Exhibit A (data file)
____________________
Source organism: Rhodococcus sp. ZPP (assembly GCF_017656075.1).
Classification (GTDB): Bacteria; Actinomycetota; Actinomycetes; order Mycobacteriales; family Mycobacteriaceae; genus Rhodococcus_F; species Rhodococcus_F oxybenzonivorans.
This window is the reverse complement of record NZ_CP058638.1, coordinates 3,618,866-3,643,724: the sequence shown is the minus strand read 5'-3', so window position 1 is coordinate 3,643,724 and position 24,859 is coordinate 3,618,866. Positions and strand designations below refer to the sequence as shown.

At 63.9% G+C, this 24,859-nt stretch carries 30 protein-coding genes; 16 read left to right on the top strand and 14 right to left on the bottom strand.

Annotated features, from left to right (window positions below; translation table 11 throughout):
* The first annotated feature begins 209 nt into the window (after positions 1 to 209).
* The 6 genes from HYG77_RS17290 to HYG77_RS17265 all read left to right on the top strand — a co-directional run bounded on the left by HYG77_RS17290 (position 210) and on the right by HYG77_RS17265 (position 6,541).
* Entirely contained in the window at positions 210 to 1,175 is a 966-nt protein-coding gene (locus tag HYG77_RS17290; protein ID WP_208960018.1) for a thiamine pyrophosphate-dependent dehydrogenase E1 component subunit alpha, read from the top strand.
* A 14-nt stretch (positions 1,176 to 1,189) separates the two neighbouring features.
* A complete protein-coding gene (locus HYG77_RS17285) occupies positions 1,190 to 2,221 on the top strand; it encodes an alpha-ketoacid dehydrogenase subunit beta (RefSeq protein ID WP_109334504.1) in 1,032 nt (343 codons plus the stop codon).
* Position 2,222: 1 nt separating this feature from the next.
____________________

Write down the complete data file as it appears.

Source organism: Rhodococcus sp. ZPP (assembly GCF_017656075.1).
Classification (GTDB): Bacteria; Actinomycetota; Actinomycetes; order Mycobacteriales; family Mycobacteriaceae; genus Rhodococcus_F; species Rhodococcus_F oxybenzonivorans.
This window is the reverse complement of record NZ_CP058638.1, coordinates 3,618,866-3,643,724: the sequence shown is the minus strand read 5'-3', so window position 1 is coordinate 3,643,724 and position 24,859 is coordinate 3,618,866. Positions and strand designations below refer to the sequence as shown.

At 63.9% G+C, this 24,859-nt stretch carries 30 protein-coding genes; 16 read left to right on the top strand and 14 right to left on the bottom strand.

Annotated features, from left to right (window positions below; translation table 11 throughout):
* The first annotated feature begins 209 nt into the window (after positions 1 to 209).
* The 6 genes from HYG77_RS17290 to HYG77_RS17265 all read left to right on the top strand — a co-directional run bounded on the left by HYG77_RS17290 (position 210) and on the right by HYG77_RS17265 (position 6,541).
* Entirely contained in the window at positions 210 to 1,175 is a 966-nt protein-coding gene (locus tag HYG77_RS17290; protein ID WP_208960018.1) for a thiamine pyrophosphate-dependent dehydrogenase E1 component subunit alpha, read from the top strand.
* A 14-nt stretch (positions 1,176 to 1,189) separates the two neighbouring features.
* A complete protein-coding gene (locus HYG77_RS17285) occupies positions 1,190 to 2,221 on the top strand; it encodes an alpha-ketoacid dehydrogenase subunit beta (RefSeq protein ID WP_109334504.1) in 1,032 nt (343 codons plus the stop codon).
* Position 2,222: 1 nt separating this feature from the next.